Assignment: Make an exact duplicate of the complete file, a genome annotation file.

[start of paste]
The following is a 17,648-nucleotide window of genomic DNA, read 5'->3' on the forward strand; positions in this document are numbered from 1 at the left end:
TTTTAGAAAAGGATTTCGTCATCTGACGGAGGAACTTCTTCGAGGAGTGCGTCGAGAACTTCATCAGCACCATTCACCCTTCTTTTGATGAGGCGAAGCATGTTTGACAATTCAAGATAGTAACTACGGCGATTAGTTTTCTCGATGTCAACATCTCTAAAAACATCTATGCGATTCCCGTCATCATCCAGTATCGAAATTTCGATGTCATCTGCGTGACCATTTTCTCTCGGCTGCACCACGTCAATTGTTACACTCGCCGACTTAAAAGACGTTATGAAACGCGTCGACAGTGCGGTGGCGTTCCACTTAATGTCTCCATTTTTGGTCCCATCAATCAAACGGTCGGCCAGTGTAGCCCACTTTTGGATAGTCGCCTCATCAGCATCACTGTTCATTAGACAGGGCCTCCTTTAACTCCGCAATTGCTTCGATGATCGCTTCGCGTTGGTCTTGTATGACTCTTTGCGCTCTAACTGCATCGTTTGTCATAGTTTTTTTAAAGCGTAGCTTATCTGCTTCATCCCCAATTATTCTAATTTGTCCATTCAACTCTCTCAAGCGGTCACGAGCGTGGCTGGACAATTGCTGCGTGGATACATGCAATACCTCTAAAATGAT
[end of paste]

The following is a 17,648-nucleotide window of genomic DNA, read 5'->3' on the forward strand; positions in this document are numbered from 1 at the left end:
TTTTAGAAAAGGATTTCGTCATCTGACGGAGGAACTTCTTCGAGGAGTGCGTCGAGAACTTCATCAGCACCATTCACCCTTCTTTTGATGAGGCGAAGCATGTTTGACAATTCAAGATAGTAACTACGGCGATTAGTTTTCTCGATGTCAACATCTCTAAAAACATCTATGCGATTCCCGTCATCATCCAGTATCGAAATTTCGATGTCATCTGCGTGACCATTTTCTCTCGGCTGCACCACGTCAATTGTTACACTCGCCGACTTAAAAGACGTTATGAAACGCGTCGACAGTGCGGTGGCGTTCCACTTAATGTCTCCATTTTTGGTCCCATCAATCAAACGGTCGGCCAGTGTAGCCCACTTTTGGATAGTCGCCTCATCAGCATCACTGTTCATTAGACAGGGCCTCCTTTAACTCCGCAATTGCTTCGATGATCGCTTCGCGTTGGTCTTGTATGACTCTTTGCGCTCTAACTGCATCGTTTGTCATAGTTTTTTTAAAGCGTAGCTTATCTGCTTCATCCCCAATTATTCTAATTTGTCCATTCAACTCTCTCAAGCGGTCACGAGCGTGGCTGGACAATTGCTGCGTGGATACATGCAATACCTCTAAAATGAT